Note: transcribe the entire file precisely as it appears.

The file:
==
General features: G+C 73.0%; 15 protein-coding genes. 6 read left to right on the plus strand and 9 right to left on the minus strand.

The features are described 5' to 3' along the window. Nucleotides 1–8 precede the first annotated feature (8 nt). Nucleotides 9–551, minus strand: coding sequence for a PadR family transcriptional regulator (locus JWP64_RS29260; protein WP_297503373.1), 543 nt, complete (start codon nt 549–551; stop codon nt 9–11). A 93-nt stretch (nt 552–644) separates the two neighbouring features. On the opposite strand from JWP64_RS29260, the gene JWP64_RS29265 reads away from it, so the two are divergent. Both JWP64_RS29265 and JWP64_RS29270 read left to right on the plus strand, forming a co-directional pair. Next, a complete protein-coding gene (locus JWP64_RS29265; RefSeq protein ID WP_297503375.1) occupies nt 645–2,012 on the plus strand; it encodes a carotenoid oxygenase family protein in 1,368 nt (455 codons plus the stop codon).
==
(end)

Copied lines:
General features: G+C 73.0%; 15 protein-coding genes. 6 read left to right on the plus strand and 9 right to left on the minus strand.

The features are described 5' to 3' along the window. Nucleotides 1–8 precede the first annotated feature (8 nt). Nucleotides 9–551, minus strand: coding sequence for a PadR family transcriptional regulator (locus JWP64_RS29260; protein WP_297503373.1), 543 nt, complete (start codon nt 549–551; stop codon nt 9–11). A 93-nt stretch (nt 552–644) separates the two neighbouring features. On the opposite strand from JWP64_RS29260, the gene JWP64_RS29265 reads away from it, so the two are divergent. Both JWP64_RS29265 and JWP64_RS29270 read left to right on the plus strand, forming a co-directional pair. Next, a complete protein-coding gene (locus JWP64_RS29265; RefSeq protein ID WP_297503375.1) occupies nt 645–2,012 on the plus strand; it encodes a carotenoid oxygenase family protein in 1,368 nt (455 codons plus the stop codon).